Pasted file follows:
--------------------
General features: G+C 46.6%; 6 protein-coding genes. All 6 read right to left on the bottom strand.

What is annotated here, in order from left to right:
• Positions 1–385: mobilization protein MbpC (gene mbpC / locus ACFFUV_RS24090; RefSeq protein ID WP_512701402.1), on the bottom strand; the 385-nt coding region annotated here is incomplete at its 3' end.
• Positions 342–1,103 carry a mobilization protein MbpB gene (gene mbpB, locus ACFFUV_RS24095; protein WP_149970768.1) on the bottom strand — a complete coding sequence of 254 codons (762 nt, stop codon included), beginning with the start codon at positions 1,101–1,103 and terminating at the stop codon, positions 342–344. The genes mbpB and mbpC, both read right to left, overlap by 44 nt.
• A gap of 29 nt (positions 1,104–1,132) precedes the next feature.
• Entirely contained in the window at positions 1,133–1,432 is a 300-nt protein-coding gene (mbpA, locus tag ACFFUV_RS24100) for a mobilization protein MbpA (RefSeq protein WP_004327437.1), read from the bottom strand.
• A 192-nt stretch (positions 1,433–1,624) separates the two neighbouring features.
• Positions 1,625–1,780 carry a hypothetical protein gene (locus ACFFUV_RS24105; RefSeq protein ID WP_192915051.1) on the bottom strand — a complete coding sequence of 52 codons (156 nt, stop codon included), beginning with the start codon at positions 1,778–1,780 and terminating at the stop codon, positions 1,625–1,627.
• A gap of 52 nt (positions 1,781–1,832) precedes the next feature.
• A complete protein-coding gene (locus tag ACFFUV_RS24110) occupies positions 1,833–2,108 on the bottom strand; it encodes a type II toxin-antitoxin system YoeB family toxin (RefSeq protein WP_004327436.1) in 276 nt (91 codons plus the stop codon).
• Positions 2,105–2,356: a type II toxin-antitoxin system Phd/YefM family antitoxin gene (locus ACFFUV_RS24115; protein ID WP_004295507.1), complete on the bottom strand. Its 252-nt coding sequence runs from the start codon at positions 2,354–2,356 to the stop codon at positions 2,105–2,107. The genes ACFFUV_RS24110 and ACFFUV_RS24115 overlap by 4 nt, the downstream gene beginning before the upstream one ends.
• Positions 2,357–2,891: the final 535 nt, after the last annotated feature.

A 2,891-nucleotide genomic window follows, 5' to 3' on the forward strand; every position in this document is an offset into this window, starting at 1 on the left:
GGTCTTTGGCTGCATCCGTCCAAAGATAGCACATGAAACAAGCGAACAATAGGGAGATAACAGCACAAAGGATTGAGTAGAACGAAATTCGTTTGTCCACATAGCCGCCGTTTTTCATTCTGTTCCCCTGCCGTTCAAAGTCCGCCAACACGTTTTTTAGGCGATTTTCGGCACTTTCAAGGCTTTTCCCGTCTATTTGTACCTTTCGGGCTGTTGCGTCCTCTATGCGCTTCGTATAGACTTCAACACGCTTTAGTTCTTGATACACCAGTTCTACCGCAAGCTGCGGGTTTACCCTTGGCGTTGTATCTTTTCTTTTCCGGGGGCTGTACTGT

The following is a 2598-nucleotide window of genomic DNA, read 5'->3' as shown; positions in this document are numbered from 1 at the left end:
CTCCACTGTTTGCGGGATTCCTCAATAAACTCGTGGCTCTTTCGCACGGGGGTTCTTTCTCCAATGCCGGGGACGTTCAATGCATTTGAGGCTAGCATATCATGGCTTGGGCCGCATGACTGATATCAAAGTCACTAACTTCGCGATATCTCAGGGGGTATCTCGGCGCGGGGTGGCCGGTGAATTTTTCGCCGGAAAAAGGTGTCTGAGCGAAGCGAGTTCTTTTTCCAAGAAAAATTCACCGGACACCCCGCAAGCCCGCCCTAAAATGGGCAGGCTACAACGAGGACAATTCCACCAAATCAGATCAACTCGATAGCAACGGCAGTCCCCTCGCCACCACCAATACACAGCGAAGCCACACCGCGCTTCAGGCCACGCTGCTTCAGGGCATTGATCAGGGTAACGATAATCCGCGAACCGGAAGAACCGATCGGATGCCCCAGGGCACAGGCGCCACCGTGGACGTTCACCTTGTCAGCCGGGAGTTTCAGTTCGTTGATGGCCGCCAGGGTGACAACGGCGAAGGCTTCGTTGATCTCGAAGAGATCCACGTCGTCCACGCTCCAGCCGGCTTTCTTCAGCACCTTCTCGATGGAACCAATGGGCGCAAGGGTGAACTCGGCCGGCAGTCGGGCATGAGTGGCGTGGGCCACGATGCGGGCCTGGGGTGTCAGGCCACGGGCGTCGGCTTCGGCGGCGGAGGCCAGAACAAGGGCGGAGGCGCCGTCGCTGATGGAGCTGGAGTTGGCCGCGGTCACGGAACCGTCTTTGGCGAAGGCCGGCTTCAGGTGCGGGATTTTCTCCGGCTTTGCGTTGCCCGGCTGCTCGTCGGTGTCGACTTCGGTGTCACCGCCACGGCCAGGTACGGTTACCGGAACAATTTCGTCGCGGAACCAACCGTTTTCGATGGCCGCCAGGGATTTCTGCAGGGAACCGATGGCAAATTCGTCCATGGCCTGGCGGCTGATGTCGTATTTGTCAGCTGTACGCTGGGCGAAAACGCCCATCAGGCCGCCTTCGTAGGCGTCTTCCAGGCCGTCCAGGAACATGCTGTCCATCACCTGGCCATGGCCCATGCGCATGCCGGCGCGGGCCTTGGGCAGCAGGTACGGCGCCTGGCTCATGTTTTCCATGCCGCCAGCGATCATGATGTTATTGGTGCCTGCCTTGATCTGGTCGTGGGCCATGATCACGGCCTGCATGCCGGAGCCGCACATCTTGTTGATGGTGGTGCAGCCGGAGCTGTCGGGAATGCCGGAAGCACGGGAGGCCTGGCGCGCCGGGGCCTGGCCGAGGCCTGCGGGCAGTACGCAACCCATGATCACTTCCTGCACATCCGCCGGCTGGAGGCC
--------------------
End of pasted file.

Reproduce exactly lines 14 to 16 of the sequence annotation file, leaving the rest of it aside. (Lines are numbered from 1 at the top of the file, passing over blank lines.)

GGTCTTTGGCTGCATCCGTCCAAAGATAGCACATGAAACAAGCGAACAATAGGGAGATAACAGCACAAAGGATTGAGTAGAACGAAATTCGTTTGTCCACATAGCCGCCGTTTTTCATTCTGTTCCCCTGCCGTTCAAAGTCCGCCAACACGTTTTTTAGGCGATTTTCGGCACTTTCAAGGCTTTTCCCGTCTATTTGTACCTTTCGGGCTGTTGCGTCCTCTATGCGCTTCGTATAGACTTCAACACGCTTTAGTTCTTGATACACCAGTTCTACCGCAAGCTGCGGGTTTACCCTTGGCGTTGTATCTTTTCTTTTCCGGGGGCTGTACTGT

The following is a 2598-nucleotide window of genomic DNA, read 5'->3' as shown; positions in this document are numbered from 1 at the left end:
CTCCACTGTTTGCGGGATTCCTCAATAAACTCGTGGCTCTTTCGCACGGGGGTTCTTTCTCCAATGCCGGGGACGTTCAATGCATTTGAGGCTAGCATATCATGGCTTGGGCCGCATGACTGATATCAAAGTCACTAACTTCGCGATATCTCAGGGGGTATCTCGGCGCGGGGTGGCCGGTGAATTTTTCGCCGGAAAAAGGTGTCTGAGCGAAGCGAGTTCTTTTTCCAAGAAAAATTCACCGGACACCCCGCAAGCCCGCCCTAAAATGGGCAGGCTACAACGAGGACAATTCCACCAAATCAGATCAACTCGATAGCAACGGCAGTCCCCTCGCCACCACCAATACACAGCGAAGCCACACCGCGCTTCAGGCCACGCTGCTTCAGGGCATTGATCAGGGTAACGATAATCCGCGAACCGGAAGAACCGATCGGATGCCCCAGGGCACAGGCGCCACCGTGGACGTTCACCTTGTCAGCCGGGAGTTTCAGTTCGTTGATGGCCGCCAGGGTGACAACGGCGAAGGCTTCGTTGATCTCGAAGAGATCCACGTCGTCCACGCTCCAGCCGGCTTTCTTCAGCACCTTCTCGATGGAACCAATGGGCGCAAGGGTGAACTCGGCCGGCAGTCGGGCATGAGTGGCGTGGGCCACGATGCGGGCCTGGGGTGTCAGGCCACGGGCGTCGGCTTCGGCGGCGGAGGCCAGAACAAGGGCGGAGGCGCCGTCGCTGATGGAGCTGGAGTTGGCCGCGGTCACGGAACCGTCTTTGGCGAAGGCCGGCTTCAGGTGCGGGATTTTCTCCGGCTTTGCGTTGCCCGGCTGCTCGTCGGTGTCGACTTCGGTGTCACCGCCACGGCCAGGTACGGTTACCGGAACAATTTCGTCGCGGAACCAACCGTTTTCGATGGCCGCCAGGGATTTCTGCAGGGAACCGATGGCAAATTCGTCCATGGCCTGGCGGCTGATGTCGTATTTGTCAGCTGTACGCTGGGCGAAAACGCCCATCAGGCCGCCTTCGTAGGCGTCTTCCAGGCCGTCCAGGAACATGCTGTCCATCACCTGGCCATGGCCCATGCGCATGCCGGCGCGGGCCTTGGGCAGCAGGTACGGCGCCTGGCTCATGTTTTCCATGCCGCCAGCGATCATGATGTTATTGGTGCCTGCCTTGATCTGGTCGTGGGCCATGATCACGGCCTGCATGCCGGAGCCGCACATCTTGTTGATGGTGGTGCAGCCGGAGCTGTCGGGAATGCCGGAAGCACGGGAGGCCTGGCGCGCCGGGGCCTGGCCGAGGCCTGCGGGCAGTACGCAACCCATGATCACTTCCTGCACATCCGCCGGCTGGAGGCC